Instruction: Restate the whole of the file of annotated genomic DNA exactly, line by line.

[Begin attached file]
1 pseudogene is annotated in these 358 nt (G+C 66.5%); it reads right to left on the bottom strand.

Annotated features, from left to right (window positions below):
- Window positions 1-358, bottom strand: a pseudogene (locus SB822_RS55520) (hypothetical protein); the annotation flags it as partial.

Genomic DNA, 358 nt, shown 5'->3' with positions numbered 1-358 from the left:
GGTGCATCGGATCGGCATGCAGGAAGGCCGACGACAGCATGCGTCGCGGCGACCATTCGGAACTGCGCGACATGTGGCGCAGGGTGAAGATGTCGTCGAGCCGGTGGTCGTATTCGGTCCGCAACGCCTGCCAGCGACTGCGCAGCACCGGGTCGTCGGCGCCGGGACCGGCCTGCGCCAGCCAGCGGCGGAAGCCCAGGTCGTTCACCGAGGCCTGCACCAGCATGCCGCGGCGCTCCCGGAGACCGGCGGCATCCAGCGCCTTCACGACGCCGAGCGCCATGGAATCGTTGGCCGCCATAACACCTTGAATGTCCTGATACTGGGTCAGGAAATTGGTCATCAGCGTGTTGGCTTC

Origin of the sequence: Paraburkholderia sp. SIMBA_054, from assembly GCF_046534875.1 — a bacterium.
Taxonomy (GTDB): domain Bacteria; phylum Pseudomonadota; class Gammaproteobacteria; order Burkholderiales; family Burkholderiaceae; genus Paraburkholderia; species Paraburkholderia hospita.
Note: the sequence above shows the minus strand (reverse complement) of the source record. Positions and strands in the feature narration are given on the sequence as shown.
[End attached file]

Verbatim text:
1 pseudogene is annotated in these 358 nt (G+C 66.5%); it reads right to left on the bottom strand.

Annotated features, from left to right (window positions below):
- Window positions 1-358, bottom strand: a pseudogene (locus SB822_RS55520) (hypothetical protein); the annotation flags it as partial.

Genomic DNA, 358 nt, shown 5'->3' with positions numbered 1-358 from the left:
GGTGCATCGGATCGGCATGCAGGAAGGCCGACGACAGCATGCGTCGCGGCGACCATTCGGAACTGCGCGACATGTGGCGCAGGGTGAAGATGTCGTCGAGCCGGTGGTCGTATTCGGTCCGCAACGCCTGCCAGCGACTGCGCAGCACCGGGTCGTCGGCGCCGGGACCGGCCTGCGCCAGCCAGCGGCGGAAGCCCAGGTCGTTCACCGAGGCCTGCACCAGCATGCCGCGGCGCTCCCGGAGACCGGCGGCATCCAGCGCCTTCACGACGCCGAGCGCCATGGAATCGTTGGCCGCCATAACACCTTGAATGTCCTGATACTGGGTCAGGAAATTGGTCATCAGCGTGTTGGCTTC

Origin of the sequence: Paraburkholderia sp. SIMBA_054, from assembly GCF_046534875.1 — a bacterium.
Taxonomy (GTDB): domain Bacteria; phylum Pseudomonadota; class Gammaproteobacteria; order Burkholderiales; family Burkholderiaceae; genus Paraburkholderia; species Paraburkholderia hospita.
Note: the sequence above shows the minus strand (reverse complement) of the source record. Positions and strands in the feature narration are given on the sequence as shown.